Brands like Athleta bet on product swaps for customer acquisition

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On a crisp winter day earlier this month, several thousand people bundled up and waited in lines across five U.S. cities to snag a free pair of Athleta’s Salutation Stash Tights. The only requirement? They had to bring a pair of leggings from any brand to swap in return.

The event, which Athleta held in partnership with ThredUp and called “Move Up,” was the company’s first time giving away products in this manner. In total, Athleta gave away 3,000 pairs of tights: 1,000 in New York City, 500 in Miami, 500 in Dallas, 500 in Washington, D.C. and 500 in Chicago. There was so much demand, however, that Athleta ran out of tights to give away, Shannon Damen, chief commercial officer at Athleta, told Modern Retail. As a result, Athleta gave the remaining people in line a coupon for 20% off one item in the store.

Product swaps like these are becoming a more common way for brands to bring in new customers, especially as acquisition costs continue to rise. Lululemon and the shower head company Jolie, for instance, have held “dupe swaps” to encourage shoppers to try out their brands and see how they stack up to competitors. Likewise, Athleta turned to one of its highest-ranked products to win over more of its demographic: people interested in movement and exercise. Although brands continue to feel effects from inflation, they aim to play the long game with product swaps. By giving away products now, they hope to increase traffic, engagement and sales in the future.

Athleta, like its parent company Gap Inc., has grappled with shoppers spending less on discretionary items. Athleta’s net sales for its third quarter ending in October were $279 million, down 18% compared to the year before. To counteract this, Athleta has since refined its product and event strategy to host more drops and activations. Giving away 3,000 pairs of Salutation Stash Tights — which typically retail for $109 each on Athleta’s website — adds up to more than $300,000. But, Damen said, Athleta is “so confident in the quality… that we’re willing to give them away for free so that we can convert lifelong fans of the brand.”

“We feel so proud of this product,” she said. “And we know once customers experience the quality, they’ll never go back to their old brand. That’s why we titled the event ‘Move Up,’ which was a nod to the upgrade. Give us your best, and we’ll give you better.”

The event was also a way to showcase the brand’s resale partnership with ThredUp. Athleta launched a resale partnership with ThredUp in 2022 to sell gently-owned workout wear. The program, initially called “Always Athleta” but now called “Athleta Preloved,” has recirculated 525,000 items to date, according to Athleta’s website. “Move Up” marked the first time Athleta and ThredUp partnered on a trade-in event of this kind. A number of ThredUp employees attended the New York City event to talk to shoppers and facilitate swaps.

At each location, Athleta collected email addresses from participants, many of whom had not bought from Athleta before, Damen said. Athleta also saw a 200% increase in engagement in Instagram posts promoting and recapping “Move Up.” While Damen said Athleta is still “digging into the results from a financial perspective,” all proceeds from reselling the swapped leggings on ThredUp will go to Athleta’s Power of She fund, which bestows community-based grants and advocates for fitness for women and girls.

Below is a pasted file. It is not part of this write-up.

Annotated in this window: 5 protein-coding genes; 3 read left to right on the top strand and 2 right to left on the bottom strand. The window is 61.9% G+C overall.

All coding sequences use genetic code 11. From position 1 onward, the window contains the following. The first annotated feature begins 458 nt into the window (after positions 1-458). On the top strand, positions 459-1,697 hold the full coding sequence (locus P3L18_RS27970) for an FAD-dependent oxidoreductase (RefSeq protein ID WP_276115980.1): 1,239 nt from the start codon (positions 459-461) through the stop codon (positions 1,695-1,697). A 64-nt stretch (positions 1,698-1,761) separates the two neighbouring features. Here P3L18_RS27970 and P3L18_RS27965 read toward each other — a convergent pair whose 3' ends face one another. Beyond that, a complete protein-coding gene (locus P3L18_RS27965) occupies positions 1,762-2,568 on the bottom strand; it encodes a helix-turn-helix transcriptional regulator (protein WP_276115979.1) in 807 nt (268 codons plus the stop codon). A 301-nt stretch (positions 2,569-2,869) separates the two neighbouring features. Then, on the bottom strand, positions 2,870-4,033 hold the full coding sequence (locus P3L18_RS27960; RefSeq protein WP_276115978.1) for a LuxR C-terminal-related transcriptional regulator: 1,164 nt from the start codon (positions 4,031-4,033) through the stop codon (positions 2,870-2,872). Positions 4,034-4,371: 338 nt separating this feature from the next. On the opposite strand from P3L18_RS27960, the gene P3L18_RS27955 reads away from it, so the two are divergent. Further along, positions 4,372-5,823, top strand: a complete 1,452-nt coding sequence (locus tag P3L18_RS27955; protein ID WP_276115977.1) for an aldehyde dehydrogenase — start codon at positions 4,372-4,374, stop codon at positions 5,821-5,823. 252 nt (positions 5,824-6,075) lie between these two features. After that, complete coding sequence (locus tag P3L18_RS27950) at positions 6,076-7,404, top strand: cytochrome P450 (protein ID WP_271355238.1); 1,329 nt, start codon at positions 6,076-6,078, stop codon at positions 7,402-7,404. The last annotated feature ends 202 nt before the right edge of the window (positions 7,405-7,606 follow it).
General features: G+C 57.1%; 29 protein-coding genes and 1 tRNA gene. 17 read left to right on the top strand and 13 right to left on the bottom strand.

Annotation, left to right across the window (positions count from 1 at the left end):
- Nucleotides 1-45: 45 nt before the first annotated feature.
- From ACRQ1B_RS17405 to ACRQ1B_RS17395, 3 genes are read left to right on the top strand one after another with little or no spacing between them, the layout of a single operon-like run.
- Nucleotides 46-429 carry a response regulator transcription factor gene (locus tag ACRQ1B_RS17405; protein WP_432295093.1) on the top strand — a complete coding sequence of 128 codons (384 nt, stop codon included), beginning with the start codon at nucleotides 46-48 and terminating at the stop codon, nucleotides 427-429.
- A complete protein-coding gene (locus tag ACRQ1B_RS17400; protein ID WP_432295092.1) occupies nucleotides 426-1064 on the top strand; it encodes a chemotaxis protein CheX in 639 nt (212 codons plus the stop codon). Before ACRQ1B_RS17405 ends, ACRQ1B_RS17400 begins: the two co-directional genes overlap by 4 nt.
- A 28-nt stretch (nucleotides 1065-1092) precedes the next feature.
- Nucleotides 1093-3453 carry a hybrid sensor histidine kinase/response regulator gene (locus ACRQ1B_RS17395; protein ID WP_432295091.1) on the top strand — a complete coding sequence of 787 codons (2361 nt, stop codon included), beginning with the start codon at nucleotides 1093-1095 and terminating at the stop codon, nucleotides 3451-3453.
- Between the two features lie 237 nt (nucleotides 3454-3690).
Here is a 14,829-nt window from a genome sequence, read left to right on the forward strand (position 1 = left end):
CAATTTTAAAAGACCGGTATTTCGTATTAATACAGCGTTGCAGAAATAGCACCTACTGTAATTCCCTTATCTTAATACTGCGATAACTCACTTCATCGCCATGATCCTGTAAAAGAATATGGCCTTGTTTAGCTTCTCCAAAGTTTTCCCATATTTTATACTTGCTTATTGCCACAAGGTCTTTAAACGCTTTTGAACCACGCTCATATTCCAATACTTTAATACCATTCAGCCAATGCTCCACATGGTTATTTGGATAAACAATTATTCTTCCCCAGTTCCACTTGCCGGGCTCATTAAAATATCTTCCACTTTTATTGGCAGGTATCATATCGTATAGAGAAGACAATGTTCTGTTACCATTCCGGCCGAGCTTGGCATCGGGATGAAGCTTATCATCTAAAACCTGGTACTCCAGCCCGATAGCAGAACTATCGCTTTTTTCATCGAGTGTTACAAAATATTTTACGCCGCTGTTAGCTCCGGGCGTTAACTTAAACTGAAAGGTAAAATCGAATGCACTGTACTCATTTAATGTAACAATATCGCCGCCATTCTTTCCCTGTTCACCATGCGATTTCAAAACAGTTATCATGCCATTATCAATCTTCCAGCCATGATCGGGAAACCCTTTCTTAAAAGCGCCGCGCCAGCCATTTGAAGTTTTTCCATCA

Athleta hopes to enact more giveaways in the months to come, with a focus on key products. “It’s our goal to figure out how to continue to scale this and bring it to life in other areas, other cities and maybe in much bigger and even more amplified ways,” Damen said. As far as swaps, “it could be broader than tights, for sure, as we move forward,” she added. “But, what we will continue to do is make sure that it’s our best and our brightest [items] that we’re confident people need to get into immediately.”

Melissa Minkow, director of retail strategy at CI&T, told Modern Retail that product swaps may appeal to customers who were curious about a brand but didn’t have the prior impetus to test it out. At the same time, Minkow has “mixed emotions” regarding product swaps, especially ones that involve swapping lower-cost items for higher-cost ones.

As of October, 79% of shoppers traded down to save money, per McKinsey & Company, with many opting to buy cheaper, private-label goods rather than big brands. Unless customers decide that more expensive products they’ve received via swaps are worth the investment, they may view these occasions as “one-off moments,” Minkow said.

“This type of campaign generates a lot of buzz, which is great for a fixed amount of time, but after a while, if the conversion isn’t there, it doesn’t pay for itself,” she said.

For this reason, brands are being careful not to hold swaps too often. Lululemon’s dupe-swapping event, which drew 1,000 people and gave away $98 Align leggings, spanned two days in May. Since September, Jolie has offered to replace any filtered showerhead brand worth $120 and above for free, but it does not plan to run the exchange forever, CEO Ryan Babenzien told Modern Retail.

As far as Athleta’s recent swap goes, “we had so much fun with it, and our consumers had fun with it,” Damen said. For future swaps, Athleta is considering offering more services, like free juices, to people in line. “We’re looking at ways to optimize [the experience],” she said.

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